The 20 questions you must master to
become Fiscally Fit
The answers and explanations for your
Money IQ score:
First Quiz Question:
Do you have a tax-deferred retirement account?
It’s a bit of a trick question – you have to know what a tax-deferred retirement account is!
They go by acronyms like: IRA/401k/457/403b
Or something else like:
- a ROTH,
- a “B” fund (if your employer has a custom system) or
- a SEP if you’re self-employed.
Just about EVERYONE in the United States is eligible for one of these accounts – unless you’re a minor with no earned income.
These accounts let you save and invest money now, while saving on current taxes, so you’ll have funds to live on after retirement.
- So, unless your answer is YES, you lose IQ points.
If you have a tax-deferred account, did you contribute the maximum allowable amount last year?
- Yes gets you maximum IQ points.
- Zero points if you don’t have an account or failed to contribute to it last year.
Because the government is deferring, or in some cases forgoing, current or future tax revenues on the portion of your income you put into retirement savings and the earnings, they limit how much you can put into your tax-deferred account in any one year.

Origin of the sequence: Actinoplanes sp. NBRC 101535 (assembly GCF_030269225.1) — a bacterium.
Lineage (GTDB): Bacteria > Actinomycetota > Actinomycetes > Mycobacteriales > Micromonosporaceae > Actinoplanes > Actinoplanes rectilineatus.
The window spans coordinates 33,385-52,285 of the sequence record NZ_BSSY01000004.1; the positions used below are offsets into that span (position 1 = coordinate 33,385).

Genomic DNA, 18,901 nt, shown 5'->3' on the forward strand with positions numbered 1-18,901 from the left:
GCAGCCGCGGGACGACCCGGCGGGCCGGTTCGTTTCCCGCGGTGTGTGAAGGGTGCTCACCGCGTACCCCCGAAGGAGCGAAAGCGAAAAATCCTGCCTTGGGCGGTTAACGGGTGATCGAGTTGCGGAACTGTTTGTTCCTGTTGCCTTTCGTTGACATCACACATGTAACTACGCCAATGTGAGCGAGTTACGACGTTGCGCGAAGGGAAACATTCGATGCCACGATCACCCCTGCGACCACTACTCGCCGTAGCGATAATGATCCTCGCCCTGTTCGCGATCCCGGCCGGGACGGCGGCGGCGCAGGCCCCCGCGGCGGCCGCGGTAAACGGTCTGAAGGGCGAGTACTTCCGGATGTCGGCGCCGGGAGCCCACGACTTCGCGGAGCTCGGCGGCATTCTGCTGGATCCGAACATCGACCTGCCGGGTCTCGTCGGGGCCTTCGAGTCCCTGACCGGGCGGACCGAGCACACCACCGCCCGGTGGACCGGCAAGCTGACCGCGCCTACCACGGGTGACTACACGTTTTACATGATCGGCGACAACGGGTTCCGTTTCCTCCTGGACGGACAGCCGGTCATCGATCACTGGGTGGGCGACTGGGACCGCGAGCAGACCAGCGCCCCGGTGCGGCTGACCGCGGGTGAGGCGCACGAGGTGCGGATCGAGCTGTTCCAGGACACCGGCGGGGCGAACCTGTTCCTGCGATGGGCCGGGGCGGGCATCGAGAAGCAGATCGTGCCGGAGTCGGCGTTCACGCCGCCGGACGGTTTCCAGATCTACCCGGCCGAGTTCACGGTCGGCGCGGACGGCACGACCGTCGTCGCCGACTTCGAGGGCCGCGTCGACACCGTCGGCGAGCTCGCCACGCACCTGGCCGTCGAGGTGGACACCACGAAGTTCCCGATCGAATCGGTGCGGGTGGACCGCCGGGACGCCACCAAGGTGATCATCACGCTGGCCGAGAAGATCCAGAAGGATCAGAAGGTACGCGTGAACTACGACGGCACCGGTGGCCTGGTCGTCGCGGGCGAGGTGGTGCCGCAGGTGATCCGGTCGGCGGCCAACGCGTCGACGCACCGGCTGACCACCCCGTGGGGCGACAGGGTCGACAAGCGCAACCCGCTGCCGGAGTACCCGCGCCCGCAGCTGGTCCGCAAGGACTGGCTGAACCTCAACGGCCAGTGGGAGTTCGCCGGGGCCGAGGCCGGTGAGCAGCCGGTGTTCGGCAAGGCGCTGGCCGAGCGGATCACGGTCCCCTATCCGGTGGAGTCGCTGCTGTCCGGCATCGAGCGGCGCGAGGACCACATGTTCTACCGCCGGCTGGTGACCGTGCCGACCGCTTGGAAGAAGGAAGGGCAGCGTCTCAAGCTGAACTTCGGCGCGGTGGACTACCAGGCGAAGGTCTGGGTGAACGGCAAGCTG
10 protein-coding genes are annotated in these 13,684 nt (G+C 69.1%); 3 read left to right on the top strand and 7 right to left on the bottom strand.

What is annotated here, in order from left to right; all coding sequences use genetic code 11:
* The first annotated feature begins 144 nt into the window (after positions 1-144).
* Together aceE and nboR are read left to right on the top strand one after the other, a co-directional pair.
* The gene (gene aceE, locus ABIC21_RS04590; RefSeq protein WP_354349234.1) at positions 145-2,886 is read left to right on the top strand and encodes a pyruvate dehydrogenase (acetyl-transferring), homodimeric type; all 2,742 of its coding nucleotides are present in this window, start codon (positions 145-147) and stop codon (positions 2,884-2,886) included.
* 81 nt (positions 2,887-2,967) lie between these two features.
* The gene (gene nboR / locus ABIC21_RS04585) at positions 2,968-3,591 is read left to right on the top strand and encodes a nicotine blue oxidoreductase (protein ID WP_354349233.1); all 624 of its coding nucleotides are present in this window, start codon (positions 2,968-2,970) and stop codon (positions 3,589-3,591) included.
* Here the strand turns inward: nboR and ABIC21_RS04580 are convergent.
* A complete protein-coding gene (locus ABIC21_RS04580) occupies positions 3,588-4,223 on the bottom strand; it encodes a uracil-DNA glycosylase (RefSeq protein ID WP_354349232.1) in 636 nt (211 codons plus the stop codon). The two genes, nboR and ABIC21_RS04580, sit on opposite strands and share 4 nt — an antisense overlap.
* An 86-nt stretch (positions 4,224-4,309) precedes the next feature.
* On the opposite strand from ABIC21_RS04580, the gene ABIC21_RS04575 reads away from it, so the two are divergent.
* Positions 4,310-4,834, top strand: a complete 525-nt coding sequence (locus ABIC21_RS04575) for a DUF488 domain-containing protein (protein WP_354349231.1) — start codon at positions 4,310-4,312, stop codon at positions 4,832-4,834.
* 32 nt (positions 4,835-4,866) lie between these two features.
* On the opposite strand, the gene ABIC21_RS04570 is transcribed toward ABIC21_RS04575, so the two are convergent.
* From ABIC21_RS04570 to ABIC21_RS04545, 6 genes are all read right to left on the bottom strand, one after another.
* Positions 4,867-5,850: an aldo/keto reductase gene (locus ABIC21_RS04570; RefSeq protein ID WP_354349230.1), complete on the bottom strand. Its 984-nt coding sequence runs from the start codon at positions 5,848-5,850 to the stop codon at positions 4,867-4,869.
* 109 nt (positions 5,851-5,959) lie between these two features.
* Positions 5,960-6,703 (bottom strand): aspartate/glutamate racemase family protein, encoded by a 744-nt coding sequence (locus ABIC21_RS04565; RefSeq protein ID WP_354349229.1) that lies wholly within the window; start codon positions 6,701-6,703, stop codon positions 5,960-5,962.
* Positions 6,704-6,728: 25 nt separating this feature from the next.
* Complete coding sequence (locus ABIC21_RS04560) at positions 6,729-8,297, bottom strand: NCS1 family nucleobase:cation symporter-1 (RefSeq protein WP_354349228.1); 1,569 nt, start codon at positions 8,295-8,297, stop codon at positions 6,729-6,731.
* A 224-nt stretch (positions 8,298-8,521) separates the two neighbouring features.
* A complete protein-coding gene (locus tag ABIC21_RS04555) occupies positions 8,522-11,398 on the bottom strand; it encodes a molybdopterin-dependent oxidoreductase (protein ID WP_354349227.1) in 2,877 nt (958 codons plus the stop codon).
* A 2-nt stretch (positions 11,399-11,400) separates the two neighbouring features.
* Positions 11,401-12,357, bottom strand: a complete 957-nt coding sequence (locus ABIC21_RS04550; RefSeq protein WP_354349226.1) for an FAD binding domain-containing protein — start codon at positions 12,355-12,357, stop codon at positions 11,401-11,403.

So, the maximum is really the minimum – if you plan to enjoy a long retirement.
And compounding the earnings on your savings, over time, is what really increases the value of your retirement accounts.
So, skipping – even one year – can set your retirement plans back.
3. How much of your gross (pre-tax) income do you save each month or year?
- Zero points for zero savings.
- 10 points for over 10 percent.
Ten percent is really the minimum but, if you haven’t been saving much, increasing your rate gradually will help you get there.
4. How many months of living expenses do you keep in a cash-like account?
- Max points for over 3 months’ in what is often called an emergency fund.
If you’ve got less than 3 month’s expenses in a savings account, you need comprehensive disability insurance –